Chris Brown Charged With Misdemeanor, However, There Is No Justice For Some Criminal Defendants

So it appears that police chose not to charge Chris Brown with felony assault, opting instead for a misdemeanor. Based on my experience, having practiced as a prosecutor and defense lawyer in the criminal arena for over twenty years, I’m confident that the reason had nothing to do with his celebrity. Instead, cops investigated the case and determined that the injury sustained to the alleged victim’s nose wasn’t severe enough to warrant a felony charge. Great. Good work. That’s fair.

What’s not fair is that there are countless cases, wherein cops on a daily basis, all over this great land, are overcharging defendants. I personally see it every day. Often, it’s done intentionally because cops know the bond amount and penalties will be much higher and/or they just don’t like the defendant. Other times, it’s out of ignorance. Also, there are even times when the law permits it. One of those times that stands out to me concerned a case that I was involved in recently.

I was defending an African American teen who was walking down the street when he was confronted by three white males who pulled up to him and began yelling. Among other awful things, they called him a “f*ckin n*gger.” He reacted by reaching into the passenger’s side window and striking the face of one of the detestable occupants. The passengers drove off and immediately contacted law enforcement. Cops responded and questioned my client. He admitted striking the passenger. He also described the hideous things the passengers were yelling just prior to the punch. The passengers called my client a liar, vehemently denying uttering any racist words. The officers arrested my client. What was even more outrageous was what they chose to charge him with. Instead of charging him with misdemeanor battery for the simple retaliatory strike to the passenger’s face, the officers charged him with burglary with a battery, a felony punishable by a maximum sentence of life in prison. The cop’s rationale was that my client committed the burglary because at least a portion of his body entered the car without permission and while inside, he committed an offense, a battery. Some officers faced with similar facts, may have chosen to use their discretion and charge the defendant with two separate counts, a burglary and a separate count of battery. By charging the two crimes separately, the maximum penalty would be up to six years in prison as opposed to life. Some cops would have gotten the truth out of the racists and chose not to charge my client at all.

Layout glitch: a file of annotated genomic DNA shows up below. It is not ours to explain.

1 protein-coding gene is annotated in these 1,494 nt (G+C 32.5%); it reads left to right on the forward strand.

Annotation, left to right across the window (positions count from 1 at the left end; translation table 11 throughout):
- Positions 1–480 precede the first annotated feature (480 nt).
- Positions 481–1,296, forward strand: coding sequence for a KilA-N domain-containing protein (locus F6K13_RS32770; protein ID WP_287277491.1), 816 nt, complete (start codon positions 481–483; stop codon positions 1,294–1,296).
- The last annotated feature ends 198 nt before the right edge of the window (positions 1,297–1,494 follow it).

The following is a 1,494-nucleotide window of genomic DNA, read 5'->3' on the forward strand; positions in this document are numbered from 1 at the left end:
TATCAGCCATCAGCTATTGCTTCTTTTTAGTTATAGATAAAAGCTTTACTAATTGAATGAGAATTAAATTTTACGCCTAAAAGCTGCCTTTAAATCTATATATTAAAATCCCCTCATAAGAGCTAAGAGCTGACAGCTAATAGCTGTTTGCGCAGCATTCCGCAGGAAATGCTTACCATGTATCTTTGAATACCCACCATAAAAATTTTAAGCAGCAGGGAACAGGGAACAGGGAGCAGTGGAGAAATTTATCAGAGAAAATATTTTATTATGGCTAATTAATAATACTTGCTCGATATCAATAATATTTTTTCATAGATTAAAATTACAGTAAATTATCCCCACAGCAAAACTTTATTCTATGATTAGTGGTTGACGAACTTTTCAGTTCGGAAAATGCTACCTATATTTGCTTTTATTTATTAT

The worst part of the cops charging my client’s act as a burglary with a battery is that life felonies are non-bondable. Yes, I said that right. For my client’s retaliatory response to hearing some of the most offensive words on the face of the planet, he was stripped of his liberty and held without bond. I wasn’t hired on the case until after he was ultimately given a bond and after spending several weeks in jail.

After challenging the case for quite some time, I was able to get the charges dropped. However, in reflecting on this case, I can’t avoid focusing on the way that the officer charged my client. With the swipe of his pen, the officer placed my client into an immediate hell, preventing him from getting out of jail for quite some time. When this defendant appeared in court for his initial appearance, the judge had no discretion and had to order him held with no bond, solely based on what was charged. The law doesn’t permit judges at that point to look to the reasons why someone acted the way they did. It’s fairly clear cut. A life felony equals no bond. A robot judge could do it.

Officers routinely argue that it’s not their fault. They maintain that it’s the legislature’s fault. After all, they argue, it’s the politicians who passed laws that treat a smack to the face while the victim is sitting in a car the same as if someone breaks into a house in the middle of the night and physically harms the occupants. Both are burglaries with batteries (life felonies) and both get no bond at the first appearance.

The only positive to the latest Chris Brown arrest is that it prompted me to think about how officers charge defendants and how random it can be in certain instances. How someone is charged, as described above, can have a pronounced impact on that person’s life and liberty.